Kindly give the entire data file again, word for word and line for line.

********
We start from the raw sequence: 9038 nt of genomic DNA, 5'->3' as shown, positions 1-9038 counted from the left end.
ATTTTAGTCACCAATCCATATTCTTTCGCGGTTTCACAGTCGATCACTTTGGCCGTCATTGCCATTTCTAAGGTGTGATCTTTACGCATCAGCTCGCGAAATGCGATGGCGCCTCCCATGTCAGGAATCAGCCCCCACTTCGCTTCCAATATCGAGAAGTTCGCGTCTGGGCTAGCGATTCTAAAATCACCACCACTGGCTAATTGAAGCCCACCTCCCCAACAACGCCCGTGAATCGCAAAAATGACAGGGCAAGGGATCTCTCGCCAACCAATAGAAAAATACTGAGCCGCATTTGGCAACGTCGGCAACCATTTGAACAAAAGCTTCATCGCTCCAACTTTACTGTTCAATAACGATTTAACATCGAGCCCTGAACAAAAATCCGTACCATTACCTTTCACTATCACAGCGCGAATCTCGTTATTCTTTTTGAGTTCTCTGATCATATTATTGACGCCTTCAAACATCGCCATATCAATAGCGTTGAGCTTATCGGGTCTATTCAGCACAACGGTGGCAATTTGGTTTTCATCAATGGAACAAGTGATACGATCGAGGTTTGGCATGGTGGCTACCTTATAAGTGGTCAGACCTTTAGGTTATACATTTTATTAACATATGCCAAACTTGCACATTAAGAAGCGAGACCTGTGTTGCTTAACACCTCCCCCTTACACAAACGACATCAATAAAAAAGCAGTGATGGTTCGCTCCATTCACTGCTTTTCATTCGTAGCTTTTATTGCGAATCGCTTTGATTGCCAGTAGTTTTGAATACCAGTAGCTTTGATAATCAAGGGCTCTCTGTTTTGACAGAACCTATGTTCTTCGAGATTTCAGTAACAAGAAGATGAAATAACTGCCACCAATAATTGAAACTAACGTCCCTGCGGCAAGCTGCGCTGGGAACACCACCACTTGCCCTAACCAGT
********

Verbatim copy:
We start from the raw sequence: 9038 nt of genomic DNA, 5'->3' as shown, positions 1-9038 counted from the left end.
ATTTTAGTCACCAATCCATATTCTTTCGCGGTTTCACAGTCGATCACTTTGGCCGTCATTGCCATTTCTAAGGTGTGATCTTTACGCATCAGCTCGCGAAATGCGATGGCGCCTCCCATGTCAGGAATCAGCCCCCACTTCGCTTCCAATATCGAGAAGTTCGCGTCTGGGCTAGCGATTCTAAAATCACCACCACTGGCTAATTGAAGCCCACCTCCCCAACAACGCCCGTGAATCGCAAAAATGACAGGGCAAGGGATCTCTCGCCAACCAATAGAAAAATACTGAGCCGCATTTGGCAACGTCGGCAACCATTTGAACAAAAGCTTCATCGCTCCAACTTTACTGTTCAATAACGATTTAACATCGAGCCCTGAACAAAAATCCGTACCATTACCTTTCACTATCACAGCGCGAATCTCGTTATTCTTTTTGAGTTCTCTGATCATATTATTGACGCCTTCAAACATCGCCATATCAATAGCGTTGAGCTTATCGGGTCTATTCAGCACAACGGTGGCAATTTGGTTTTCATCAATGGAACAAGTGATACGATCGAGGTTTGGCATGGTGGCTACCTTATAAGTGGTCAGACCTTTAGGTTATACATTTTATTAACATATGCCAAACTTGCACATTAAGAAGCGAGACCTGTGTTGCTTAACACCTCCCCCTTACACAAACGACATCAATAAAAAAGCAGTGATGGTTCGCTCCATTCACTGCTTTTCATTCGTAGCTTTTATTGCGAATCGCTTTGATTGCCAGTAGTTTTGAATACCAGTAGCTTTGATAATCAAGGGCTCTCTGTTTTGACAGAACCTATGTTCTTCGAGATTTCAGTAACAAGAAGATGAAATAACTGCCACCAATAATTGAAACTAACGTCCCTGCGGCAAGCTGCGCTGGGAACACCACCACTTGCCCTAACCAGT